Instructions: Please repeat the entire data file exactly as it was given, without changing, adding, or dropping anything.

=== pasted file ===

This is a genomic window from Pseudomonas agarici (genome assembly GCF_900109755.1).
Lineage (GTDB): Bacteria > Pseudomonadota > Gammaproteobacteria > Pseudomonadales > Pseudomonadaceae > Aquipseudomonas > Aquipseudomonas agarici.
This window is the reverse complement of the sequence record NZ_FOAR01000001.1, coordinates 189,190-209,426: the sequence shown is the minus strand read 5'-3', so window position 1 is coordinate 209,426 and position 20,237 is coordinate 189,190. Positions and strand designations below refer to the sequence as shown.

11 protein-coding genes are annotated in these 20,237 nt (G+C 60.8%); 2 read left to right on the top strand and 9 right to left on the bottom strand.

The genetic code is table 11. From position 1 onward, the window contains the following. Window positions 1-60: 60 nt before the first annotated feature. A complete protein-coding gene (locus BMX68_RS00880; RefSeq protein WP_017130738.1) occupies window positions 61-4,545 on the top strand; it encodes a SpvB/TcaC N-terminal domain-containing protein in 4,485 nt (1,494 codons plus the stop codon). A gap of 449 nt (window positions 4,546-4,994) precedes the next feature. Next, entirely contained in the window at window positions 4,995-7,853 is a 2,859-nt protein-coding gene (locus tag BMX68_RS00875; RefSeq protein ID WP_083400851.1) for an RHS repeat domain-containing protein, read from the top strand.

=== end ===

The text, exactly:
This is a genomic window from Pseudomonas agarici (genome assembly GCF_900109755.1).
Lineage (GTDB): Bacteria > Pseudomonadota > Gammaproteobacteria > Pseudomonadales > Pseudomonadaceae > Aquipseudomonas > Aquipseudomonas agarici.
This window is the reverse complement of the sequence record NZ_FOAR01000001.1, coordinates 189,190-209,426: the sequence shown is the minus strand read 5'-3', so window position 1 is coordinate 209,426 and position 20,237 is coordinate 189,190. Positions and strand designations below refer to the sequence as shown.

11 protein-coding genes are annotated in these 20,237 nt (G+C 60.8%); 2 read left to right on the top strand and 9 right to left on the bottom strand.

The genetic code is table 11. From position 1 onward, the window contains the following. Window positions 1-60: 60 nt before the first annotated feature. A complete protein-coding gene (locus BMX68_RS00880; RefSeq protein WP_017130738.1) occupies window positions 61-4,545 on the top strand; it encodes a SpvB/TcaC N-terminal domain-containing protein in 4,485 nt (1,494 codons plus the stop codon). A gap of 449 nt (window positions 4,546-4,994) precedes the next feature. Next, entirely contained in the window at window positions 4,995-7,853 is a 2,859-nt protein-coding gene (locus tag BMX68_RS00875; RefSeq protein ID WP_083400851.1) for an RHS repeat domain-containing protein, read from the top strand.